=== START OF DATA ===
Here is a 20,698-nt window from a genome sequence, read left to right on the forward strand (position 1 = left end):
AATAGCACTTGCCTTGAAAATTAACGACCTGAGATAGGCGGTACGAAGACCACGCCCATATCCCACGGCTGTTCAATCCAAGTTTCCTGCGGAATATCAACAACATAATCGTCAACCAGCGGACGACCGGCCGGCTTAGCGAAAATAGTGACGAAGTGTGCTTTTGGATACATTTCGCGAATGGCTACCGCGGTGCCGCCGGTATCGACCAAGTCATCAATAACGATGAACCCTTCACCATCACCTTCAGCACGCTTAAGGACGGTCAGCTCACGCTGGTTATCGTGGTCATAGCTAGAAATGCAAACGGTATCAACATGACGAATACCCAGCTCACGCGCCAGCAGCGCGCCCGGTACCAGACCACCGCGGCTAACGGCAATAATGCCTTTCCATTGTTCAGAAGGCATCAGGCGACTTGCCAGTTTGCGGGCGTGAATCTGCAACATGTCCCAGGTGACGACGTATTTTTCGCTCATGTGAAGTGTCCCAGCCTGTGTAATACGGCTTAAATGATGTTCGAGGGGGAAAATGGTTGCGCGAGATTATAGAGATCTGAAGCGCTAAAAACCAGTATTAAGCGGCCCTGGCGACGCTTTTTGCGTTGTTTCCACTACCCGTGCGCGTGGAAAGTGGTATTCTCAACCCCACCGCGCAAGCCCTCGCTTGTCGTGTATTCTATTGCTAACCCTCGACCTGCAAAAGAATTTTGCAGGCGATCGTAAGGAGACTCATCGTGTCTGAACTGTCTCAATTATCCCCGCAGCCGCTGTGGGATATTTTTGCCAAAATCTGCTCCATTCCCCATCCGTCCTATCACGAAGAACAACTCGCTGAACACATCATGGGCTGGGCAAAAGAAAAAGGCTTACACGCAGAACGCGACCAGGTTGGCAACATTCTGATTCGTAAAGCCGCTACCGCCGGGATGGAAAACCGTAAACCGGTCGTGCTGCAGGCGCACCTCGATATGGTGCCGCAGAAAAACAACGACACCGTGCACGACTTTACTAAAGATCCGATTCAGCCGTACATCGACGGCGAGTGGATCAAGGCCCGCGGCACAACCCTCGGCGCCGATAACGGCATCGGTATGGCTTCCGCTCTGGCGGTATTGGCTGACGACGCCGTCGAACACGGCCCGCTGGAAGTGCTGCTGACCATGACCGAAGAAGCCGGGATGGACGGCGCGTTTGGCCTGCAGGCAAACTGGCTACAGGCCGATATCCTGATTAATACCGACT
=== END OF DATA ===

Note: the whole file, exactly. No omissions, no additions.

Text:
Here is a 20,698-nt window from a genome sequence, read left to right on the forward strand (position 1 = left end):
AATAGCACTTGCCTTGAAAATTAACGACCTGAGATAGGCGGTACGAAGACCACGCCCATATCCCACGGCTGTTCAATCCAAGTTTCCTGCGGAATATCAACAACATAATCGTCAACCAGCGGACGACCGGCCGGCTTAGCGAAAATAGTGACGAAGTGTGCTTTTGGATACATTTCGCGAATGGCTACCGCGGTGCCGCCGGTATCGACCAAGTCATCAATAACGATGAACCCTTCACCATCACCTTCAGCACGCTTAAGGACGGTCAGCTCACGCTGGTTATCGTGGTCATAGCTAGAAATGCAAACGGTATCAACATGACGAATACCCAGCTCACGCGCCAGCAGCGCGCCCGGTACCAGACCACCGCGGCTAACGGCAATAATGCCTTTCCATTGTTCAGAAGGCATCAGGCGACTTGCCAGTTTGCGGGCGTGAATCTGCAACATGTCCCAGGTGACGACGTATTTTTCGCTCATGTGAAGTGTCCCAGCCTGTGTAATACGGCTTAAATGATGTTCGAGGGGGAAAATGGTTGCGCGAGATTATAGAGATCTGAAGCGCTAAAAACCAGTATTAAGCGGCCCTGGCGACGCTTTTTGCGTTGTTTCCACTACCCGTGCGCGTGGAAAGTGGTATTCTCAACCCCACCGCGCAAGCCCTCGCTTGTCGTGTATTCTATTGCTAACCCTCGACCTGCAAAAGAATTTTGCAGGCGATCGTAAGGAGACTCATCGTGTCTGAACTGTCTCAATTATCCCCGCAGCCGCTGTGGGATATTTTTGCCAAAATCTGCTCCATTCCCCATCCGTCCTATCACGAAGAACAACTCGCTGAACACATCATGGGCTGGGCAAAAGAAAAAGGCTTACACGCAGAACGCGACCAGGTTGGCAACATTCTGATTCGTAAAGCCGCTACCGCCGGGATGGAAAACCGTAAACCGGTCGTGCTGCAGGCGCACCTCGATATGGTGCCGCAGAAAAACAACGACACCGTGCACGACTTTACTAAAGATCCGATTCAGCCGTACATCGACGGCGAGTGGATCAAGGCCCGCGGCACAACCCTCGGCGCCGATAACGGCATCGGTATGGCTTCCGCTCTGGCGGTATTGGCTGACGACGCCGTCGAACACGGCCCGCTGGAAGTGCTGCTGACCATGACCGAAGAAGCCGGGATGGACGGCGCGTTTGGCCTGCAGGCAAACTGGCTACAGGCCGATATCCTGATTAATACCGACT